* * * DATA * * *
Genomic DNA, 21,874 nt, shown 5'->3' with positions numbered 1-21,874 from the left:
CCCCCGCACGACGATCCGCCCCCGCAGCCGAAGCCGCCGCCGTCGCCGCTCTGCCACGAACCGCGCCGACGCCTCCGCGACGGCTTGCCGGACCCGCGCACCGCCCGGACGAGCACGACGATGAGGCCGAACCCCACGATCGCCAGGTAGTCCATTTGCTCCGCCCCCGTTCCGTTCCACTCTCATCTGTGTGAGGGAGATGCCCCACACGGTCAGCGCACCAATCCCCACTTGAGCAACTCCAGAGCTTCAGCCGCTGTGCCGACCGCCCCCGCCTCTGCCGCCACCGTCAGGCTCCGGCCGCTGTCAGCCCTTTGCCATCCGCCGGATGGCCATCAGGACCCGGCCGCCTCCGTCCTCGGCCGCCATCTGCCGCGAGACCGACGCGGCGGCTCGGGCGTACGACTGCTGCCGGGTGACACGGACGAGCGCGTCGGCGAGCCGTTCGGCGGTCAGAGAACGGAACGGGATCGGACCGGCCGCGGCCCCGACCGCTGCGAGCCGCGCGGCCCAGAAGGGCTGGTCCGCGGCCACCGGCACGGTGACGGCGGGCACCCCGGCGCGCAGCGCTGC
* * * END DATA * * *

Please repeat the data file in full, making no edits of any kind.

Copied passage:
Genomic DNA, 21,874 nt, shown 5'->3' with positions numbered 1-21,874 from the left:
CCCCCGCACGACGATCCGCCCCCGCAGCCGAAGCCGCCGCCGTCGCCGCTCTGCCACGAACCGCGCCGACGCCTCCGCGACGGCTTGCCGGACCCGCGCACCGCCCGGACGAGCACGACGATGAGGCCGAACCCCACGATCGCCAGGTAGTCCATTTGCTCCGCCCCCGTTCCGTTCCACTCTCATCTGTGTGAGGGAGATGCCCCACACGGTCAGCGCACCAATCCCCACTTGAGCAACTCCAGAGCTTCAGCCGCTGTGCCGACCGCCCCCGCCTCTGCCGCCACCGTCAGGCTCCGGCCGCTGTCAGCCCTTTGCCATCCGCCGGATGGCCATCAGGACCCGGCCGCCTCCGTCCTCGGCCGCCATCTGCCGCGAGACCGACGCGGCGGCTCGGGCGTACGACTGCTGCCGGGTGACACGGACGAGCGCGTCGGCGAGCCGTTCGGCGGTCAGAGAACGGAACGGGATCGGACCGGCCGCGGCCCCGACCGCTGCGAGCCGCGCGGCCCAGAAGGGCTGGTCCGCGGCCACCGGCACGGTGACGGCGGGCACCCCGGCGCGCAGCGCTGC